During the meeting a motion was carried to approve an interlocal cooperation agreement between San Augustine County, Shelby County, and Sabine County for the Texas Veterans Commission Transportation Assistance Program Grant.

"San Augustine County is going out for a grant to get $20,000 to help veterans get back and forth to their doctors appointments, and I think it's a great program and I would like for us to support it," said Judge Harbison.

A request was made by Sheriff Willis Blackwell, via a letter, to provide some overtime pay for Investigators Kevin Windham and Donnie Dickerson as on August 24, 2015 - August 28, 2015 they worked an additional 33 hours over their normal time.

"They are salaried employees? Just like myself. We don't charge any, we don't get paid any overtime. Here a while back, well it was the day of that wreck, I had to work nine hours over and I didn't get anything for it. My employees got comp time, overtime and you know, the way I look at it what's good for the goose is good for the gander that's just my opinion," said Jimmy Lout, Commissioner Precinct 2.

The investigators with the Sheriff's Department are always working with a time factor, whether it be locating evidence or a suspect, time is always of the essence. Comp time is not something available to the investigators, they have a flat salary with no promise of overtime.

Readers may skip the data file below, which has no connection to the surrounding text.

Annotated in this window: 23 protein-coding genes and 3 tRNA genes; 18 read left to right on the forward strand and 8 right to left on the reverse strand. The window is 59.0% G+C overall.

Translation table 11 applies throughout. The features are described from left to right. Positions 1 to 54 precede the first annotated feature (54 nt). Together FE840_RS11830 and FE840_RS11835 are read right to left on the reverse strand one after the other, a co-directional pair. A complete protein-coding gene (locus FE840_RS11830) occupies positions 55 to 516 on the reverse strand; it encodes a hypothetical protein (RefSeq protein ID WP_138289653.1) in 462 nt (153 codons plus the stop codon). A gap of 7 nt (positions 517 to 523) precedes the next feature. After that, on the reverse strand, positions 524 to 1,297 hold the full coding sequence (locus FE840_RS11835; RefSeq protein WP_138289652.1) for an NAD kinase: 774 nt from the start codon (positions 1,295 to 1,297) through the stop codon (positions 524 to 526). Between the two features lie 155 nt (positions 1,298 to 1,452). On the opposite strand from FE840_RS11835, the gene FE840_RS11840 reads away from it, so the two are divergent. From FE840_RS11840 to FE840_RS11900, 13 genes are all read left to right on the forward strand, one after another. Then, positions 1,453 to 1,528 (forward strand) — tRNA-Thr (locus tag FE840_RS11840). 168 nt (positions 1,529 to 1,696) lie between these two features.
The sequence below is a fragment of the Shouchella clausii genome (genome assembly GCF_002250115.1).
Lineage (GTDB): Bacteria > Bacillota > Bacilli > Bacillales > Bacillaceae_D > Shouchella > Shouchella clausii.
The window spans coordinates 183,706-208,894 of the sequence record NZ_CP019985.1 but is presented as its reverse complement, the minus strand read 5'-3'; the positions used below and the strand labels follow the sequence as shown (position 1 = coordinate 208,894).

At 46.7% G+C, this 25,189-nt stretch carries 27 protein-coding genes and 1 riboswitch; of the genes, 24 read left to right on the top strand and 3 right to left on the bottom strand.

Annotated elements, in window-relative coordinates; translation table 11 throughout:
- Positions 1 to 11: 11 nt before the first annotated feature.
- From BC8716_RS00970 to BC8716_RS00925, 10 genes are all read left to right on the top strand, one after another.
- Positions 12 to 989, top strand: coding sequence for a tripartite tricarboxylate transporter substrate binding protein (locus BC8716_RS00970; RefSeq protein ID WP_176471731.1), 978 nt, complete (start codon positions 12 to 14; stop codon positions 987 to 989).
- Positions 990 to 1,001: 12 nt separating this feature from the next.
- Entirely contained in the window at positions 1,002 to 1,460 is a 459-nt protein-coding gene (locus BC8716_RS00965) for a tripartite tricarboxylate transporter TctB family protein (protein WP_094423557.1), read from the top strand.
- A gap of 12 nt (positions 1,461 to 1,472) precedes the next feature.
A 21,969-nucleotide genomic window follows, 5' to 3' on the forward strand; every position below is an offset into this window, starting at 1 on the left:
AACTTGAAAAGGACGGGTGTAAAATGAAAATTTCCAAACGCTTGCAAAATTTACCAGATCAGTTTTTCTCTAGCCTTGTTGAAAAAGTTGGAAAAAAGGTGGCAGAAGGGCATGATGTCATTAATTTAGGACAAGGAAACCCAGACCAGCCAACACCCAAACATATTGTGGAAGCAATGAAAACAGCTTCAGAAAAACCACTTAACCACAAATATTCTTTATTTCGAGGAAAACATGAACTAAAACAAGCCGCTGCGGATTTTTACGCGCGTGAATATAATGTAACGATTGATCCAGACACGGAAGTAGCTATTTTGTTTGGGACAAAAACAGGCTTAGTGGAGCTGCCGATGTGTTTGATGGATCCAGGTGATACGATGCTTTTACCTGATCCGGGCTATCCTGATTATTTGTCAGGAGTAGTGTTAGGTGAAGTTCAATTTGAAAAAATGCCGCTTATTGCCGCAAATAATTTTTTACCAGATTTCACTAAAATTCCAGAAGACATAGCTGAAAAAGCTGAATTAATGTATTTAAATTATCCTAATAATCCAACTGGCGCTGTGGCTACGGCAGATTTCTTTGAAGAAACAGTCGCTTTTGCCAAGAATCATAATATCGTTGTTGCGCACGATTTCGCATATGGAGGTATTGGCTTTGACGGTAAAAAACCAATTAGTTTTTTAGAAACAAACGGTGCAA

Perhaps a different method of payment will need to be implemented for the officers to receive the full value of their work. The investigators were put on salary by Sheriff Blackwell to help eliminate overtime expense, Dickerson in January of 2013 and Windham when he was hired May 2014. At the time they went on salary the investigators did receive an increase of $1,200.

"When the hurricanes come through, we worked several days, day and half the night, none of the commissioners got an extra penny for it or our employees get pay because they're not on salary. But, I just don't see where myself, where we can pay salary people overtime," said Lout.

Commissioner McSwain agreed with Commissioner Lout. However, in contrast to working several days following a hurricane several years ago, the investigators have multiple occurrences throughout the year, on any given year, where their hours will likely require them to mirror that of the commissioners hours following said hurricane. According to Sheriff Blackwell's letter, this request is not "something that will become a matter of habit."

Roscoe McSwain, Commissioner Precinct 1.

Judge Harbison stated the hours were accumulated investigating several burglaries which have recently been solved. The commissioners opted to take no action on the item.